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Order allows public bodies to pass our confidential information to private organisations

Posted by James Hammerton @ 6:16 pm on 14 September, 2008.
Categories privacy and surveillance, British politics, the database state.
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[Hat tip: Spy Blog]

The government recently issued a statutory instrument specifying the following organisations for the purposes of section 68 of the Serious Crime Act 2007:

  • Experian Limited
  • Insurance Fraud Investigators Group
  • N Hunter Limited
  • The Insurance Fraud Bureau
  • The Telecommunications United Kingdom Fraud Forum Limited.

The impact of this is to enable public bodies to share any data they hold about you, including confidential data, to any of the above organisations for the purposes of the detection, prevent or prosecution of fraud. E.g. section 68 reads:

(1) A public authority may, for the purposes of preventing fraud or a particular kind of fraud, disclose information as a member of a specified anti-fraud organisation or otherwise in accordance with any arrangements made by such an organisation.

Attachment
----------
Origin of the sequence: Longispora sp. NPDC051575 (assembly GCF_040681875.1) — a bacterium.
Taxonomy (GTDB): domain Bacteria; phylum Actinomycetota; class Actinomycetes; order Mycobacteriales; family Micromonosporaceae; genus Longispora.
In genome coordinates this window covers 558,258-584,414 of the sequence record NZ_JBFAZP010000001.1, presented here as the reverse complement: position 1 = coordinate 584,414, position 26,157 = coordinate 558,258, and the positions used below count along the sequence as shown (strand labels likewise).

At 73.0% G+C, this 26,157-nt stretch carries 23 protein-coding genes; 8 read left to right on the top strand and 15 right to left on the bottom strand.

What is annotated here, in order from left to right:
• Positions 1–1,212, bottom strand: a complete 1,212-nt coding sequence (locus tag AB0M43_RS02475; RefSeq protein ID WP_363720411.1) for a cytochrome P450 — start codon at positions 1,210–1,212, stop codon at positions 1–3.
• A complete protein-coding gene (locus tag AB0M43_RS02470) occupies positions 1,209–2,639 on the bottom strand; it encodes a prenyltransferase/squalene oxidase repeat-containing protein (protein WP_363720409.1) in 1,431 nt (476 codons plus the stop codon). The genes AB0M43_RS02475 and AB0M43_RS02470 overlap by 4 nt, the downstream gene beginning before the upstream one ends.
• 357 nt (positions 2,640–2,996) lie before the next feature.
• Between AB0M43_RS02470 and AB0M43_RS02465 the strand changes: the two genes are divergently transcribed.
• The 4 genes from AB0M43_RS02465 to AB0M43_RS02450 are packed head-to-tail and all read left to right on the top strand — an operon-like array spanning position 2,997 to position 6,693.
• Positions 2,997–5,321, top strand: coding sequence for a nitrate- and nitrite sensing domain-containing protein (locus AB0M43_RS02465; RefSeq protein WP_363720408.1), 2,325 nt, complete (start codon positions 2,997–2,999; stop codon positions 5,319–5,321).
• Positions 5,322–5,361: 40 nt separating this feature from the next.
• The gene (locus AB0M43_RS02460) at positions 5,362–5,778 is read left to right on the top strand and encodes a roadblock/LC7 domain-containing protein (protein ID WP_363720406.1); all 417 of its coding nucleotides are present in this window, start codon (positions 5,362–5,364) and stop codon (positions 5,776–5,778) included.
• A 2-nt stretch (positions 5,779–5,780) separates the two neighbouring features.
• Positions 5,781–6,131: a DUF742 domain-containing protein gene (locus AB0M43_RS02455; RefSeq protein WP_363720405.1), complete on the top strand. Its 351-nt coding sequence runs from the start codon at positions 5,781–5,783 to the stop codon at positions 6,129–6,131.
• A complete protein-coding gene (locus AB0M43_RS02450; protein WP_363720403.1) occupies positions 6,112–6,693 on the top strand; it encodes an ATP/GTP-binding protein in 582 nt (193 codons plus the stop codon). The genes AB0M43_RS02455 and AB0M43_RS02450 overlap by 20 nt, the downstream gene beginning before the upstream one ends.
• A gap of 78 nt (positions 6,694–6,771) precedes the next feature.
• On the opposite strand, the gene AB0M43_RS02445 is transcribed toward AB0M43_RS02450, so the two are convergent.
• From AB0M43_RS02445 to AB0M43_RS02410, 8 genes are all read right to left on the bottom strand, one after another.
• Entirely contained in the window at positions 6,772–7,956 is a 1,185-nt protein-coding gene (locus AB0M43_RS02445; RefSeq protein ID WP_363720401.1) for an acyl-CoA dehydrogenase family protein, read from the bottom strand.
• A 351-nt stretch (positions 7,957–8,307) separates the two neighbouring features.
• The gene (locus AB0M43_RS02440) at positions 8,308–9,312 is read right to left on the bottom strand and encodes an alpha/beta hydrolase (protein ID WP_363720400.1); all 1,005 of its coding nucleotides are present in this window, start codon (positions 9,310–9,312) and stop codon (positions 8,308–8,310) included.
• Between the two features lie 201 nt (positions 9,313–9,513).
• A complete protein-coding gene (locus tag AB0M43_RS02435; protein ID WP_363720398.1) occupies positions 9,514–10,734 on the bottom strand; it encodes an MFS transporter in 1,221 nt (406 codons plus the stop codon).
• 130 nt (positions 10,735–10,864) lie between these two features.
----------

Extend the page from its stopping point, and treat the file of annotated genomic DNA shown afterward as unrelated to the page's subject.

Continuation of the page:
(2) The information—

(a) may be information of any kind; and

(b) may be disclosed to the specified anti-fraud organisation, any members of it or any other person to whom disclosure is permitted by the arrangements concerned.

(3) Disclosure under this section does not breach—

(a) any obligation of confidence owed by the public authority disclosing the information; or

(b) any other restriction on the disclosure of information (however imposed).

(4) But nothing in this section authorises any disclosure of information which—

(a) contravenes the Data Protection Act 1998 (c. 29); or

(b) is prohibited by Part 1 of the Regulation of Investigatory Powers Act 2000 (c. 23).

Note that information of any kind can be disclosed even where an obligation of confidence exists. How long will it be before CDs or memory sticks holding such information go missing in transit to/from the organisations above?

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